She rode as far as the vehicle would take her before hop­ping out onto the uneven dirt road to walk the rest of the way. In the trop­ical heat of Thai­land, thick trees grew close to the road as Emily Turner ven­tured fur­ther into the dis­trict of Phrao.

Ahead, in the crude set­tle­ments she sought, lived the ethnic minori­ties so poor as to be among the most mar­gin­al­ized in the country. “These people live without the most basic neces­si­ties and health care. They don’t even speak the lan­guage, but instead speak their own dialect,” says Turner, a North­eastern senior studying inter­na­tional affairs and polit­ical science.

Where most would see despair, she saw opportunity.

During her co-​​op posi­tion working for Warm Heart Thai­land from July to December 2008, Turner was instru­mental in sev­eral ini­tia­tives to develop public health care and microbusi­ness oppor­tu­ni­ties for the poor.

A researcher for the non­profit orga­ni­za­tion, Turner reached out to the com­mu­nity she was trying to help, and intro­duced con­cepts and ideas that might serve them.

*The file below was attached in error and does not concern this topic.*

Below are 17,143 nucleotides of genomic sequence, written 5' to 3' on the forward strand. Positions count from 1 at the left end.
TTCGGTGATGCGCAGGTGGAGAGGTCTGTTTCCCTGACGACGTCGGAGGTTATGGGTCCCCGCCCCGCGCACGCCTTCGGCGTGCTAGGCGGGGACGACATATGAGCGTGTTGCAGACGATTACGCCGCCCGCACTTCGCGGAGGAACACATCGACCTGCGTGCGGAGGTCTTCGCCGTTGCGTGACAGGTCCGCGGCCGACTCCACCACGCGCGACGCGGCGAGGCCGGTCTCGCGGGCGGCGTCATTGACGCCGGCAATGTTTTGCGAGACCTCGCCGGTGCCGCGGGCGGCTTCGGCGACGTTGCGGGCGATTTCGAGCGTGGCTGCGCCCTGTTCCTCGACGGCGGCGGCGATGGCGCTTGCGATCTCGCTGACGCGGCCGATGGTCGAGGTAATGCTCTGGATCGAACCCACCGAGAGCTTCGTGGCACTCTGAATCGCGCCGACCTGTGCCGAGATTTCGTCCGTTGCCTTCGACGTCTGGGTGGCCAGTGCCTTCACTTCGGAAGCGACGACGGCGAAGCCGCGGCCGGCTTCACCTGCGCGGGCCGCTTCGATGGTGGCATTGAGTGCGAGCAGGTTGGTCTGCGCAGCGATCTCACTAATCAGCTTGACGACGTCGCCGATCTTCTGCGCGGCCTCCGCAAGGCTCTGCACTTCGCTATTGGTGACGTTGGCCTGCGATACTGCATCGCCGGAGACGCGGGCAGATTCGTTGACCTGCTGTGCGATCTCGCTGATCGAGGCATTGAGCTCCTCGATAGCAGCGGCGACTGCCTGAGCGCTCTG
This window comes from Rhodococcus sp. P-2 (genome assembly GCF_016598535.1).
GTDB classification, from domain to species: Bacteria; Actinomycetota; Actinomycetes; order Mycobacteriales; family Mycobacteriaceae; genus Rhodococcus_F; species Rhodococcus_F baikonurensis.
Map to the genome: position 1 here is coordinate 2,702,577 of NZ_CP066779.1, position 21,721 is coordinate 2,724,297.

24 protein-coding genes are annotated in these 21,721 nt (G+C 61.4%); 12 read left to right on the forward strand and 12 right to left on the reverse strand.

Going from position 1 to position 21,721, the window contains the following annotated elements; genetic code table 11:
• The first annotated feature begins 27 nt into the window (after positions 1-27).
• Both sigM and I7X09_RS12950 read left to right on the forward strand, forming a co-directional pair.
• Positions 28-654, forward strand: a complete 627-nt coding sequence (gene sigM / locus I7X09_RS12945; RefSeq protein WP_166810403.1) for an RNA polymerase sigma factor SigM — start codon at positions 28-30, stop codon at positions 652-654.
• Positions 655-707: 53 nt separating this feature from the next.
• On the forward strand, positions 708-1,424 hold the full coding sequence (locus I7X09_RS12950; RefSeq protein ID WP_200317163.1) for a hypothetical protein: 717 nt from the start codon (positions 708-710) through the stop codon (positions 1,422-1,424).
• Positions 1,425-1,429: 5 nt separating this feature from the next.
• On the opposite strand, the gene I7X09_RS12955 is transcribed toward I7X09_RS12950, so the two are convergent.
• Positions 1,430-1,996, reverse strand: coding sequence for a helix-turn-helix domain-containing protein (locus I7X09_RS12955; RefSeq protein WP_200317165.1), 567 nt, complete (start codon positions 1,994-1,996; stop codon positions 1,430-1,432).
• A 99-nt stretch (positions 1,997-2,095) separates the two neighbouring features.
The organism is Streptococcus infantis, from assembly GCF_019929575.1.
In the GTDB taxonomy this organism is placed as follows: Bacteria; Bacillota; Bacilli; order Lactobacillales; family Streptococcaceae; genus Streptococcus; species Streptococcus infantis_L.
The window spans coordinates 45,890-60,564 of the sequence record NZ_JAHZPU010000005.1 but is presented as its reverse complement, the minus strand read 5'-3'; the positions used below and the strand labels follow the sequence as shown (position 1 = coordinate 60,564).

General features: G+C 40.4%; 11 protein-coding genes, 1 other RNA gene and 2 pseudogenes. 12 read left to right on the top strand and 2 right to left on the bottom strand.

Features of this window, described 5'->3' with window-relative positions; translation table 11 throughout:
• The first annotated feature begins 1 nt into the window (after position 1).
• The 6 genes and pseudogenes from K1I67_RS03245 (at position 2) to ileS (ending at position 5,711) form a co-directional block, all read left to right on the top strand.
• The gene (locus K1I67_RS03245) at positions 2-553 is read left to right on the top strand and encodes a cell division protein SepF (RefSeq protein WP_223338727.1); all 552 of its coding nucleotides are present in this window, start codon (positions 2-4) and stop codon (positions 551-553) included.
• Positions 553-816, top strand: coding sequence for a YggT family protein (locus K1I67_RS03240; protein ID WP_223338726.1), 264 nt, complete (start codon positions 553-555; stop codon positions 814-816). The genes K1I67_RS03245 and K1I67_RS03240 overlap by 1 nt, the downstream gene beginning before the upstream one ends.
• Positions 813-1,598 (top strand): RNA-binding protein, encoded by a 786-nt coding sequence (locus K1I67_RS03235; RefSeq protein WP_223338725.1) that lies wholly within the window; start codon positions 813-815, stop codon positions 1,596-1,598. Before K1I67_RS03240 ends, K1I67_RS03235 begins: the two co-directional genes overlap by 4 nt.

Women weavers knit the fabric of those plans with the col­orful scarves they assem­bled. In a microen­ter­prise effort, Turner con­vinced the women to let Warm Hearts sell their wares in the U.S. and return the profits to the small com­mu­nity, she explains.

The ven­ture proved a suc­cess. “These scarves, which are made by the poor living in the low­lands, are now being sold on col­lege cam­puses, including North­eastern Uni­ver­sity, Rut­gers and the Uni­ver­sity of Cal­i­fornia in San Diego,” she says.

The achieve­ment was espe­cially rewarding for Turner, whose con­nec­tion with Thai­land began long before her co-​​op. As a child, Turner, the daughter of a Fil­ipino mother, sent her castoff clothes to rel­a­tives still living in the Philip­pines. When she vis­ited Thai­land as a teenager, the bond was instant. “The first time I went, I felt like I was at home,” she says. “I grew up in Ver­mont, where it’s really homoge­nous. Cul­tur­ally, I felt I belonged in Thai­land, among the Bud­dhists who really intrigue me.”

She has never lost sight of her her­itage or her altru­istic ambi­tion. “Microen­ter­prise, like the one we did in Thai­land, is one of those poverty alle­vi­a­tion efforts that has been proven to work,” she says, adding that she hopes her future pro­fes­sion allows her to con­tinue this type of work.